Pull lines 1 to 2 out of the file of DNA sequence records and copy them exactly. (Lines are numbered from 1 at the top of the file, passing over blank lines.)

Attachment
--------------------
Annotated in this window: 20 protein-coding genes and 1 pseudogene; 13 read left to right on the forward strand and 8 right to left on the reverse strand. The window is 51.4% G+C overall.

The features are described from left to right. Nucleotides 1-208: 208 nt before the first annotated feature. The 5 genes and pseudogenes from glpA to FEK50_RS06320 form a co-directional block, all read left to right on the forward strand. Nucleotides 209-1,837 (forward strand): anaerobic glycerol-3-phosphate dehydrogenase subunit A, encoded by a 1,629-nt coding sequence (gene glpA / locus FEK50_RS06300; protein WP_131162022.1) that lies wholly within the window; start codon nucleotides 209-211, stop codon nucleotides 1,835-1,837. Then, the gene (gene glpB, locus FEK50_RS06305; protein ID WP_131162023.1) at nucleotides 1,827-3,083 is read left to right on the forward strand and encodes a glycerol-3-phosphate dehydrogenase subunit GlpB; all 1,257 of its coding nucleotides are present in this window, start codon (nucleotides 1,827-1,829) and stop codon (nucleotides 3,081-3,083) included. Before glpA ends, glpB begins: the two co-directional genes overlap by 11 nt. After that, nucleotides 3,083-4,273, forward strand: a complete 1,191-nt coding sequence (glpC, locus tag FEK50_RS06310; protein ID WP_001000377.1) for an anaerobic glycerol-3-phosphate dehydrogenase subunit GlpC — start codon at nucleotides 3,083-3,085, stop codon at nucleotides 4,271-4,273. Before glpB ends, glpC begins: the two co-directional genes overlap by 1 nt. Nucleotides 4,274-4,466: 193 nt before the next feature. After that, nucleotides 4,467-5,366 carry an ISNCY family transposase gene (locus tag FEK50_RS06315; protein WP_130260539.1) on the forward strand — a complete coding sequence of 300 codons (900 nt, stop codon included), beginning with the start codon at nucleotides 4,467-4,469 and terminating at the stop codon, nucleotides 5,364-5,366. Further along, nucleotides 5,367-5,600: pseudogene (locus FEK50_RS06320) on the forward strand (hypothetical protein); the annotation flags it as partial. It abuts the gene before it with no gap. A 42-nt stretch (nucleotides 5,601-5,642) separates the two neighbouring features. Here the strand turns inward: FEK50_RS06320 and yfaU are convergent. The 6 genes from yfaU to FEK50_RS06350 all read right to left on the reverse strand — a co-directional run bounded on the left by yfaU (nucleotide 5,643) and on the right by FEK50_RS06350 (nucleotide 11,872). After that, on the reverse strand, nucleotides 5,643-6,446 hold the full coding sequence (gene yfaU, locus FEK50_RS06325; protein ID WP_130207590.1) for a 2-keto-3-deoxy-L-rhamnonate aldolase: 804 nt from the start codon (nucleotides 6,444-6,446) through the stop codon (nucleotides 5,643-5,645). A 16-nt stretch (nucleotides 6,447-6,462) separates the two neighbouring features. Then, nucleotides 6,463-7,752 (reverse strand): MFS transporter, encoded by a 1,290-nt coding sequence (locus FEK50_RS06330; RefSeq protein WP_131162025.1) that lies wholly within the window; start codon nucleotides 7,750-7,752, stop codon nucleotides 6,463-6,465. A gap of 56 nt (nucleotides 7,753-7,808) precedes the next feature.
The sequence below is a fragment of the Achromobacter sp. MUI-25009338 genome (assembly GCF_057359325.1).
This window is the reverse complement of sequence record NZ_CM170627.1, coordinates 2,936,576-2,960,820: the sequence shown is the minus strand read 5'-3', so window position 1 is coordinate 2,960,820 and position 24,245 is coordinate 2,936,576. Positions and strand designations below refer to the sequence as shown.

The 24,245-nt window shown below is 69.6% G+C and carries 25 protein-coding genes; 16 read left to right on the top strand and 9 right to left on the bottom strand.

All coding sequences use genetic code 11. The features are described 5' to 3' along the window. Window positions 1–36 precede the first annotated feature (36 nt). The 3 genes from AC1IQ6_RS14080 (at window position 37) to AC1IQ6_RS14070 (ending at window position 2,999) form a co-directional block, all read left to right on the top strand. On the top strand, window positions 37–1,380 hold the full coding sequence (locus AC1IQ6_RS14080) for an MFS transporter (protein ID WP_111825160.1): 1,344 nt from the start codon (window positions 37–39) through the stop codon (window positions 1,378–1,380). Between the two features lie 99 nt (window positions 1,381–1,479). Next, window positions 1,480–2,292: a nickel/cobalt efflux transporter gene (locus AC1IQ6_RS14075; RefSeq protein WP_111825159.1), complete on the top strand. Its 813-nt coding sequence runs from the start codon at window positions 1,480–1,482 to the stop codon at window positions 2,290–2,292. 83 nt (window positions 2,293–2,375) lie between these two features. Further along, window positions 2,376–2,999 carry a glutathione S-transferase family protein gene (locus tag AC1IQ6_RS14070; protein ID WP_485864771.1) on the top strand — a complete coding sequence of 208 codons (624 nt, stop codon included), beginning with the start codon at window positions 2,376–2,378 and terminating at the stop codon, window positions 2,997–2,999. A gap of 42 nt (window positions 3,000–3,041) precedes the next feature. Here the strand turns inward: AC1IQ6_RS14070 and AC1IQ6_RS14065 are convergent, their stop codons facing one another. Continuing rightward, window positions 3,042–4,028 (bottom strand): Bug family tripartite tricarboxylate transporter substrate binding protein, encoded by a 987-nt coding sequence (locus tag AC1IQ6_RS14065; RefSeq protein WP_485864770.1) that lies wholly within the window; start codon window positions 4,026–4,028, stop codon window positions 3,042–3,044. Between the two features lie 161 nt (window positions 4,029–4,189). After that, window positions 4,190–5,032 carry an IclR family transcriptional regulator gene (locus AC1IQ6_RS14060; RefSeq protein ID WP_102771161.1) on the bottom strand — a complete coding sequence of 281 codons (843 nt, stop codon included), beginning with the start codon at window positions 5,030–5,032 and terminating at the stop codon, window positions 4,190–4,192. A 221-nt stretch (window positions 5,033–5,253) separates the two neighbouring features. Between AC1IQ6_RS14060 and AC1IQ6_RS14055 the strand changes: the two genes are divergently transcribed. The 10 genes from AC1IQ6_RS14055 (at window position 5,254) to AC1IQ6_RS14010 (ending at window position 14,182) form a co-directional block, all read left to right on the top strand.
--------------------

Annotated in this window: 20 protein-coding genes and 1 pseudogene; 13 read left to right on the forward strand and 8 right to left on the reverse strand. The window is 51.4% G+C overall.

The features are described from left to right. Nucleotides 1-208: 208 nt before the first annotated feature. The 5 genes and pseudogenes from glpA to FEK50_RS06320 form a co-directional block, all read left to right on the forward strand. Nucleotides 209-1,837 (forward strand): anaerobic glycerol-3-phosphate dehydrogenase subunit A, encoded by a 1,629-nt coding sequence (gene glpA / locus FEK50_RS06300; protein WP_131162022.1) that lies wholly within the window; start codon nucleotides 209-211, stop codon nucleotides 1,835-1,837. Then, the gene (gene glpB, locus FEK50_RS06305; protein ID WP_131162023.1) at nucleotides 1,827-3,083 is read left to right on the forward strand and encodes a glycerol-3-phosphate dehydrogenase subunit GlpB; all 1,257 of its coding nucleotides are present in this window, start codon (nucleotides 1,827-1,829) and stop codon (nucleotides 3,081-3,083) included. Before glpA ends, glpB begins: the two co-directional genes overlap by 11 nt. After that, nucleotides 3,083-4,273, forward strand: a complete 1,191-nt coding sequence (glpC, locus tag FEK50_RS06310; protein ID WP_001000377.1) for an anaerobic glycerol-3-phosphate dehydrogenase subunit GlpC — start codon at nucleotides 3,083-3,085, stop codon at nucleotides 4,271-4,273. Before glpB ends, glpC begins: the two co-directional genes overlap by 1 nt. Nucleotides 4,274-4,466: 193 nt before the next feature. After that, nucleotides 4,467-5,366 carry an ISNCY family transposase gene (locus tag FEK50_RS06315; protein WP_130260539.1) on the forward strand — a complete coding sequence of 300 codons (900 nt, stop codon included), beginning with the start codon at nucleotides 4,467-4,469 and terminating at the stop codon, nucleotides 5,364-5,366. Further along, nucleotides 5,367-5,600: pseudogene (locus FEK50_RS06320) on the forward strand (hypothetical protein); the annotation flags it as partial. It abuts the gene before it with no gap. A 42-nt stretch (nucleotides 5,601-5,642) separates the two neighbouring features. Here the strand turns inward: FEK50_RS06320 and yfaU are convergent. The 6 genes from yfaU to FEK50_RS06350 all read right to left on the reverse strand — a co-directional run bounded on the left by yfaU (nucleotide 5,643) and on the right by FEK50_RS06350 (nucleotide 11,872). After that, on the reverse strand, nucleotides 5,643-6,446 hold the full coding sequence (gene yfaU, locus FEK50_RS06325; protein ID WP_130207590.1) for a 2-keto-3-deoxy-L-rhamnonate aldolase: 804 nt from the start codon (nucleotides 6,444-6,446) through the stop codon (nucleotides 5,643-5,645). A 16-nt stretch (nucleotides 6,447-6,462) separates the two neighbouring features. Then, nucleotides 6,463-7,752 (reverse strand): MFS transporter, encoded by a 1,290-nt coding sequence (locus FEK50_RS06330; RefSeq protein WP_131162025.1) that lies wholly within the window; start codon nucleotides 7,750-7,752, stop codon nucleotides 6,463-6,465. A gap of 56 nt (nucleotides 7,753-7,808) precedes the next feature.